If you have concerns or questions about depression, or think you would benefit from talking to someone about it, you can call Mind in the UK on 0300 123 3393.


  1. Brun says:

    I feel like gaming is a good stress reliever, although I imagine that could be said of just about any hobby that one finds enjoyable.

    • smeaa mario says:

      true. I mean I might have become a vicious psycho if gaming hadn’t given me joyous time of virtual head smashing and teeth shattering. who knows? I might have wanted to do it on actual people for real. games are a superb way of discharging that totally normal rage everyone has inside against some random people or facts of real life.
      politically-correct psychos who cannot channel their excess rage out will continue to blame gaming for causing violence but woofers gonna woof. can’t really do anything about that.

    • tourgis says:

      You have not done depression any service here. Of what kind of ‘depression’ do you speak? The blues? The black dog? Melancholia? ‘Clinical’ depression? Once again this myth of cognitive behavioural therapy being ‘considered the best treatment for depression’ is trotted out without thought or reference. If you had bothered to dig deeper you would have discovered that the research for the efficacy of CBT is in serious doubt. CBT is the preferred therapy in the NHS only because the government likes to think it gets people back to work and off benefits – and because of this it has become an industry along with most of the rest of therapy, with ‘experts’ and ‘authorities’. Other research indicates that any talking therapy can be beneficial* and that it is the quality of the relationship between therapist and patient that is curative, not a pseudo-medicalmodality. I speak of this (passionately) from a position of experience as a therapist myself.

      If you want to write an article about the imaginal in games, about how games can serve to ignite the sparks of imagination that can lead people out of the ‘swamplands of the soul’, then I would be delighted to read it. In fact I’m inclined to write it myself after reading this piece.


      • honuk says:

        “CBT is the preferred therapy in the NHS only because the government likes to think it gets people back to work and off benefits”

        Bingo. The mental health industry is socionormative, it is literally an economic failsafe instituted by western governments to 1) promote the bottom line, 2) make a lot of people (drug companies) rich, 3) provide the backbone for pop media articles to justify the status quo by labeling everything else as pathological (i.e., caused by chemistry rather than the circumstances of living in a broken world). Follow the money. CBT is all symptom, it is all show-me, the mental equivalent of treating a bleeding cut by painting everything around it red.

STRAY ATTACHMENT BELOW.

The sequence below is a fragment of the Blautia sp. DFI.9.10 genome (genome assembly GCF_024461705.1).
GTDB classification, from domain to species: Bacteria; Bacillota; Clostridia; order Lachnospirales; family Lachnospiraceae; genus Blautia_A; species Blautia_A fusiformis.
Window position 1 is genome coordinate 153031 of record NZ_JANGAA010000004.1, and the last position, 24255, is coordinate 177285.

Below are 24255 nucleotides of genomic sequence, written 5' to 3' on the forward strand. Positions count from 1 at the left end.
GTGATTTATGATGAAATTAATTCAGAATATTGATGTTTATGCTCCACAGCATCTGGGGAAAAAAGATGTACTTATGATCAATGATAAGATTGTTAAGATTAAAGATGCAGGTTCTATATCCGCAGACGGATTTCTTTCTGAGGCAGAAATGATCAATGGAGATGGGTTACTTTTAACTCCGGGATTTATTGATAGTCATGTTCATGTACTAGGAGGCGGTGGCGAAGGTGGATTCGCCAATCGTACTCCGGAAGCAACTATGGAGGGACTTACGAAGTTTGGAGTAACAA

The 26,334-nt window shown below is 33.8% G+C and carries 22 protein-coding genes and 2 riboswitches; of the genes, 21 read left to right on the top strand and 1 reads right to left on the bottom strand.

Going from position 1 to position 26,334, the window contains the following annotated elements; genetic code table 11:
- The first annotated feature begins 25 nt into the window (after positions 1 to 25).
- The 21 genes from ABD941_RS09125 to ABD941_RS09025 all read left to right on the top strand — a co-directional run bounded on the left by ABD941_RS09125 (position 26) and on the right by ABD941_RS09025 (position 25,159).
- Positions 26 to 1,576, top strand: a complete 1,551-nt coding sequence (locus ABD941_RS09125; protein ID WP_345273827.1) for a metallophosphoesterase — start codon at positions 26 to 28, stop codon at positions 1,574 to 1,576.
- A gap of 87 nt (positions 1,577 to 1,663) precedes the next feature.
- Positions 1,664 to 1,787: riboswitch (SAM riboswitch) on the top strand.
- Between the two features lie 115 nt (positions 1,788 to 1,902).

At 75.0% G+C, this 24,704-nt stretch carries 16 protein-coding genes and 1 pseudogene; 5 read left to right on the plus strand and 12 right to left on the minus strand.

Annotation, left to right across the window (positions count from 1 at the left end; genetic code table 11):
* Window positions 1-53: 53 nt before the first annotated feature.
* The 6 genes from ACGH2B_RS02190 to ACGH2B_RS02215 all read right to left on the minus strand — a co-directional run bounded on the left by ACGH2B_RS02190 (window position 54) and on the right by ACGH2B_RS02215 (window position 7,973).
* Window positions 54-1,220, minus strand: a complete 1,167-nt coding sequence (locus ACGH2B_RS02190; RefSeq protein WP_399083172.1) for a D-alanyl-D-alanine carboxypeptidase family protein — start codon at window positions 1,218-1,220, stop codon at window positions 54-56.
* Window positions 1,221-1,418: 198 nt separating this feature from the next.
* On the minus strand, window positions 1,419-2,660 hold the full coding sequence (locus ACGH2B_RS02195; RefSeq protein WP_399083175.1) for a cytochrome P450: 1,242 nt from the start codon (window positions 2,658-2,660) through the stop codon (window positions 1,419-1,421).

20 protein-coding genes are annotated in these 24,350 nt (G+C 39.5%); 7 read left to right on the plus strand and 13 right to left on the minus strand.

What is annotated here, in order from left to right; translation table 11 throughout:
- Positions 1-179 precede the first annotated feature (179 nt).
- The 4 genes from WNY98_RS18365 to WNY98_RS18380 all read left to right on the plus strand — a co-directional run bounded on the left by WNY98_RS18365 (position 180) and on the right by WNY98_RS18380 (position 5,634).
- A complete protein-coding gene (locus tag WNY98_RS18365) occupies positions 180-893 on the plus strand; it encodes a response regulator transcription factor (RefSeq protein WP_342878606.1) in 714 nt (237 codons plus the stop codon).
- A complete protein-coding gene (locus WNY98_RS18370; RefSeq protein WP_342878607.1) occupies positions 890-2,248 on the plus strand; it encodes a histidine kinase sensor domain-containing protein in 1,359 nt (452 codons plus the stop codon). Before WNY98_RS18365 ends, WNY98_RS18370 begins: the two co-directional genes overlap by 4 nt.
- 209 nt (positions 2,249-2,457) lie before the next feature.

• scatterbrainless says:

          To be fair, “health” itself, whether mental or physical, is a socionormative term; so to claim that therapies are “healthy” isn’t incorrect, it’s just whether or not we understand that to mean “fitting into a prescriptive social context.” A wholly individual, a-social mental state would be… insanity. There, that’s a definition.

        • Josh W says:

          In the UK at least, I would not say that mental health provision is designed to make anyone rich. It’s designed to save costs and mitigate other social problems.

          And to be honest that functional attitude is implicit in the commonly used definition of mental pathology itself; it says nothing of your personal feelings, but relates to your ability to perform your expected role in society. I don’t believe this is intentional a lot of the time, it is simply easier to see if someone’s mental state is getting in the way of other normal expected parts of their life, rather than considering it in terms of generic capacities that do not assume certain modes of life.

          Someone who is depressed in one context may be much better suited by developing other capacities that allow them to live in another one (retraining and changing from an abusive or boring job for example, or learning a language and moving to a sunnier country or one with a different pace of life) than they would by learning to cope with their specific circumstances. On the other hand, developing more effective coping strategies is useful given that the world changes, and you cannot always preserve favourable circumstances.

          That psychology tends to focus on coping with the present is as much a consequence of it’s focus (it really isn’t politics or lifestyle design, it focuses on the individual and how they see their world) as it’s functional role (brought in to fix a persons symptoms by direct interaction with them).